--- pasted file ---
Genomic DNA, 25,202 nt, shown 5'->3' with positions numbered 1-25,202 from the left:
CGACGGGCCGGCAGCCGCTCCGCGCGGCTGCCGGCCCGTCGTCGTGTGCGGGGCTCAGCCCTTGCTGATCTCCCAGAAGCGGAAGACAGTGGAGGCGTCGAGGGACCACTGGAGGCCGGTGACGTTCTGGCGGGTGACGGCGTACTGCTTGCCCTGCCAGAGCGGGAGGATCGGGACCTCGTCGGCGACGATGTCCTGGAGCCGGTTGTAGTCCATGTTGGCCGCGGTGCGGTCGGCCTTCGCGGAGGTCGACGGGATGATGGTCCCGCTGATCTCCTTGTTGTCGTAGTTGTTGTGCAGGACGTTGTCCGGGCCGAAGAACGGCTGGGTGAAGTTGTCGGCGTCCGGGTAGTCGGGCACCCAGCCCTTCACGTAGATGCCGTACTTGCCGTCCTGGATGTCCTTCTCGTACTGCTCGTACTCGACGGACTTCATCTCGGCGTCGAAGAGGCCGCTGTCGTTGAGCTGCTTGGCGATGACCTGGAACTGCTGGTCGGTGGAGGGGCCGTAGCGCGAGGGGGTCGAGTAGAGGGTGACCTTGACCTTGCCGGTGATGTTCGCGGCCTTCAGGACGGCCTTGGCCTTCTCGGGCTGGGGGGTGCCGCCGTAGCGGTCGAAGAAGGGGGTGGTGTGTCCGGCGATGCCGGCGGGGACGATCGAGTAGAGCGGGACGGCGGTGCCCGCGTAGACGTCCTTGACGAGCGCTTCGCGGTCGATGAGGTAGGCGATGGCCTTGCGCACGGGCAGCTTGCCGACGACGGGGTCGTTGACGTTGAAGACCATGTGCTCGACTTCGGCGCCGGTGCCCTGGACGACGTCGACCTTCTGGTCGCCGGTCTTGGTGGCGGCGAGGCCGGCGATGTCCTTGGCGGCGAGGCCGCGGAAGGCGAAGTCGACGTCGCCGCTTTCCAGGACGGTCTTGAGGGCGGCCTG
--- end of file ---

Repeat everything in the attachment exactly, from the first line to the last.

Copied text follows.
Genomic DNA, 25,202 nt, shown 5'->3' with positions numbered 1-25,202 from the left:
CGACGGGCCGGCAGCCGCTCCGCGCGGCTGCCGGCCCGTCGTCGTGTGCGGGGCTCAGCCCTTGCTGATCTCCCAGAAGCGGAAGACAGTGGAGGCGTCGAGGGACCACTGGAGGCCGGTGACGTTCTGGCGGGTGACGGCGTACTGCTTGCCCTGCCAGAGCGGGAGGATCGGGACCTCGTCGGCGACGATGTCCTGGAGCCGGTTGTAGTCCATGTTGGCCGCGGTGCGGTCGGCCTTCGCGGAGGTCGACGGGATGATGGTCCCGCTGATCTCCTTGTTGTCGTAGTTGTTGTGCAGGACGTTGTCCGGGCCGAAGAACGGCTGGGTGAAGTTGTCGGCGTCCGGGTAGTCGGGCACCCAGCCCTTCACGTAGATGCCGTACTTGCCGTCCTGGATGTCCTTCTCGTACTGCTCGTACTCGACGGACTTCATCTCGGCGTCGAAGAGGCCGCTGTCGTTGAGCTGCTTGGCGATGACCTGGAACTGCTGGTCGGTGGAGGGGCCGTAGCGCGAGGGGGTCGAGTAGAGGGTGACCTTGACCTTGCCGGTGATGTTCGCGGCCTTCAGGACGGCCTTGGCCTTCTCGGGCTGGGGGGTGCCGCCGTAGCGGTCGAAGAAGGGGGTGGTGTGTCCGGCGATGCCGGCGGGGACGATCGAGTAGAGCGGGACGGCGGTGCCCGCGTAGACGTCCTTGACGAGCGCTTCGCGGTCGATGAGGTAGGCGATGGCCTTGCGCACGGGCAGCTTGCCGACGACGGGGTCGTTGACGTTGAAGACCATGTGCTCGACTTCGGCGCCGGTGCCCTGGACGACGTCGACCTTCTGGTCGCCGGTCTTGGTGGCGGCGAGGCCGGCGATGTCCTTGGCGGCGAGGCCGCGGAAGGCGAAGTCGACGTCGCCGCTTTCCAGGACGGTCTTGAGGGCGGCCTG